Monday, February 01, 2010

Am I back (finding the questions)?

This is my third blog post of the day, and the tenth of the last two weeks -- that's after posting only once in the previous two months!

        So, am I back? Am I back to regular blog posting, again? And, what kept me away for so long!?

        The last question is not much of a mystery. The first few months of this academic year were incredibly exhausting. I was starting a doctoral program in New York, still working and teaching in Reading, PA and undergoing a huge amount of preparation -- written and otherwise -- to go up for my certification as a Clinical Pastoral Education supervisor (I made it!). The Jewish holidays made it even busier. It was a wonderful and exciting (and successful!) time, but I've been doing a lot of catching my breath ever since.

        The question of "am I back?" is a more complicated one. But I know I want to be back. In one of my NYU classes, our teacher urged us to keep a journal. She said it's important for doctoral students in their early stages to keep track of their intellectual journeys. That's because, she said, that, even if you know what your research area is, it can take you a long time to really know what your research question is.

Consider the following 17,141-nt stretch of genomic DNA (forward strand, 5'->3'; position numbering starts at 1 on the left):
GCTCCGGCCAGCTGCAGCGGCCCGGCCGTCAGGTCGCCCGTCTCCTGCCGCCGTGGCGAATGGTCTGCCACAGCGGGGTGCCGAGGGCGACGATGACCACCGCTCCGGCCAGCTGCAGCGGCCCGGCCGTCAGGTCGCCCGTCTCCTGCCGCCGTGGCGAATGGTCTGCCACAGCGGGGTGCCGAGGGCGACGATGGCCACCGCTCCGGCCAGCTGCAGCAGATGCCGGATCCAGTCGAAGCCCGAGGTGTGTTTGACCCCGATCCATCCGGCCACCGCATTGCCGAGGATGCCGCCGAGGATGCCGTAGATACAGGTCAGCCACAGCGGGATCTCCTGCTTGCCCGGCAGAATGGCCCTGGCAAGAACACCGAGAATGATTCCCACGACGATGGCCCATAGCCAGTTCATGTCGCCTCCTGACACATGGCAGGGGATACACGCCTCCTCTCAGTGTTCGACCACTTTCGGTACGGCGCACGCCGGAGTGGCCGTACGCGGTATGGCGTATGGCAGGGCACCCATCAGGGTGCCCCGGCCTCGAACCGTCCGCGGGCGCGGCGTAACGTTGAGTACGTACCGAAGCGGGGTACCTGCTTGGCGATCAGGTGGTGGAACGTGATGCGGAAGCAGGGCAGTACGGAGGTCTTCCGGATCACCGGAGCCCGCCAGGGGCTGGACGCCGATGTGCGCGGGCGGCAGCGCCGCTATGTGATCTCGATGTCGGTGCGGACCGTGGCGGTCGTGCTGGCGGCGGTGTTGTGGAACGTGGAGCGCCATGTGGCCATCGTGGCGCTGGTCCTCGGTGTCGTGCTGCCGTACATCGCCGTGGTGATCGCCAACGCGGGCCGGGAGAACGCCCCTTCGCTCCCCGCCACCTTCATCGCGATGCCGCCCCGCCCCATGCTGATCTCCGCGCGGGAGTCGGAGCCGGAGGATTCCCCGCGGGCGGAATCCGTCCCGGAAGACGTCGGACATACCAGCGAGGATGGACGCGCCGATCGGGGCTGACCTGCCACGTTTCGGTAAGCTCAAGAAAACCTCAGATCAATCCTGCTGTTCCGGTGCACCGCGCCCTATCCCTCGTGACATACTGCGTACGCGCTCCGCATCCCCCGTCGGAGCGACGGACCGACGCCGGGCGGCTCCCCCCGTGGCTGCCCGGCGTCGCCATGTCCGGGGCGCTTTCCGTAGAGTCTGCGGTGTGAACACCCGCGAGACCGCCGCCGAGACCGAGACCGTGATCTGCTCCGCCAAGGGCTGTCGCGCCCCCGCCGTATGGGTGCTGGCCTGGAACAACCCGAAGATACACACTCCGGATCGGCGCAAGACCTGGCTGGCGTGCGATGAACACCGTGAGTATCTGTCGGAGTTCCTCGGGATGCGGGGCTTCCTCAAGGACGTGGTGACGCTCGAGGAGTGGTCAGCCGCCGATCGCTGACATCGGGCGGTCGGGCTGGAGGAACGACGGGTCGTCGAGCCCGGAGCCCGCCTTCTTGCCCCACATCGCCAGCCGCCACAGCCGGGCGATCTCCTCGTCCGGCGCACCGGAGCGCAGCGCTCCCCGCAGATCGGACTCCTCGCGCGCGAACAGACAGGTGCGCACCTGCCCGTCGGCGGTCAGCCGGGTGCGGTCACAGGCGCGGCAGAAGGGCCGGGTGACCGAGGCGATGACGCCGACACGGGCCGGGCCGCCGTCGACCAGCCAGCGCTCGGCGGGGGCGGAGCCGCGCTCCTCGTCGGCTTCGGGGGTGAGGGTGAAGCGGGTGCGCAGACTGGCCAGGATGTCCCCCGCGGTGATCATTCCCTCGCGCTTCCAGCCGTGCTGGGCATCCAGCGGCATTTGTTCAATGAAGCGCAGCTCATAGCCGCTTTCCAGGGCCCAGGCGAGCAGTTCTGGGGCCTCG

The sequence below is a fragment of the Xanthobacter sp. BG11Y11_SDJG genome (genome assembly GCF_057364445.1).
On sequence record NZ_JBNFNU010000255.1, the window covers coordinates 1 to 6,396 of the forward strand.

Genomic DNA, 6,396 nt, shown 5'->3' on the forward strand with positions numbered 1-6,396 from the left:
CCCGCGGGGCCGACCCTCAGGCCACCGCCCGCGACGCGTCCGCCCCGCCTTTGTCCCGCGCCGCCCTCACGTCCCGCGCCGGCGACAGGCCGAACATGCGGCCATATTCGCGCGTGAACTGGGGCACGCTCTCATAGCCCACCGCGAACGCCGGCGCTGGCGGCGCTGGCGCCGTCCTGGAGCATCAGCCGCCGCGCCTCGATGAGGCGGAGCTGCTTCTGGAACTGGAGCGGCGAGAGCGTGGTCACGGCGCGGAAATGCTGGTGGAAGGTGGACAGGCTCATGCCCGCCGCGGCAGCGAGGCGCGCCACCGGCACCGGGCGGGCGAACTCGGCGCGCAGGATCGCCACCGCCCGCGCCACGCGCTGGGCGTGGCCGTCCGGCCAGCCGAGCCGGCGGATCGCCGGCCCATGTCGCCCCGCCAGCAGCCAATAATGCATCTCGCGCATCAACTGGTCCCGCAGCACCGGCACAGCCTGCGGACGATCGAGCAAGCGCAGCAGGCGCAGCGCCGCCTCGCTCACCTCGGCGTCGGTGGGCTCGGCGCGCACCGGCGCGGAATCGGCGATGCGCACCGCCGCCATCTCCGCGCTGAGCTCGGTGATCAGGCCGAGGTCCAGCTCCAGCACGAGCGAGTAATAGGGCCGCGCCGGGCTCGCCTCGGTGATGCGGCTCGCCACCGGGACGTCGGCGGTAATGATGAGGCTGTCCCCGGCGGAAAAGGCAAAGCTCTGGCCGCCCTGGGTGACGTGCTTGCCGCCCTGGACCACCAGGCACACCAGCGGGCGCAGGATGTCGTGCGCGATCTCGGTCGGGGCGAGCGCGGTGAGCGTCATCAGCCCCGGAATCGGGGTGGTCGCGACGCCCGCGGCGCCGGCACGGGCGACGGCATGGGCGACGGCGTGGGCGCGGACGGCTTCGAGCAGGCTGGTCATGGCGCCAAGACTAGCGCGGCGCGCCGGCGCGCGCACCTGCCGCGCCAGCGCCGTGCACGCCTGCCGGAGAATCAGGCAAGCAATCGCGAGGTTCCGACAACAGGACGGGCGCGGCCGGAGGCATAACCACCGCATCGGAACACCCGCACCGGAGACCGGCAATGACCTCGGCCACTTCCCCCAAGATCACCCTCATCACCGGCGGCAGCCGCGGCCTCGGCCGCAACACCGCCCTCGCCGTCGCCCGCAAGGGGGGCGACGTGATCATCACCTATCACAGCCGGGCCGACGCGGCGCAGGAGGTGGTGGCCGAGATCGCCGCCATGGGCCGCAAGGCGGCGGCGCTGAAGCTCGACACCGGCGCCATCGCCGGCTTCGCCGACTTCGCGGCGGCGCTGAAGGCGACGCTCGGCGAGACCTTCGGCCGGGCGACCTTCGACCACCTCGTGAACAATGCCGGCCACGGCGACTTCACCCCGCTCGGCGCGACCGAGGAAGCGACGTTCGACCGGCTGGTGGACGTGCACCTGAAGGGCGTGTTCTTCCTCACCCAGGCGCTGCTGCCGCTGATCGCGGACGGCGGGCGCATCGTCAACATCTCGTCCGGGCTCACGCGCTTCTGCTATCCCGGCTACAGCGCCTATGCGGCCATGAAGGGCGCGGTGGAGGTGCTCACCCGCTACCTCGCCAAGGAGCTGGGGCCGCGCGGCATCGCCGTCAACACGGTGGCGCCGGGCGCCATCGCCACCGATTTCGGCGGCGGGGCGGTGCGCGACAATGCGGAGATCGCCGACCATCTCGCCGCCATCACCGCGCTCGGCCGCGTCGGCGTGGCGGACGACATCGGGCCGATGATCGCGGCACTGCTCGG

I was thinking of that this weekend when I was reading Carol Gilligan's Meeting at the crossroads for another class. In that book, Gilligan said that she and her fellow researchers thought they had their research question and design all mapped out. But years into their work, they realized they weren't doing it the way they wanted to at all. So, they changed everything, which led to the creation of Gilligan's influential "Listening Guide" (which she describes in that book).

        Anyway, I've never been much good at keeping journals in a conventional sense. But blogging has worked for me. So, if you do see me blogging much here in the future, I will not be doing it just for you, dear reader (whoever you may be!). I'll be doing it for myself as well -- trying to help myself figure out where exactly my path is heading (in terms of my research and my work!).

1 comment:

Minna said...

I definitely believe in "writing my way in" to all kinds of projects/missions. One resource that was very helpful for me was a book called Writing Your Dissertation in Fifteen Minutes a Day, by Jean Bolker. I might still have it on my shelves somewhere....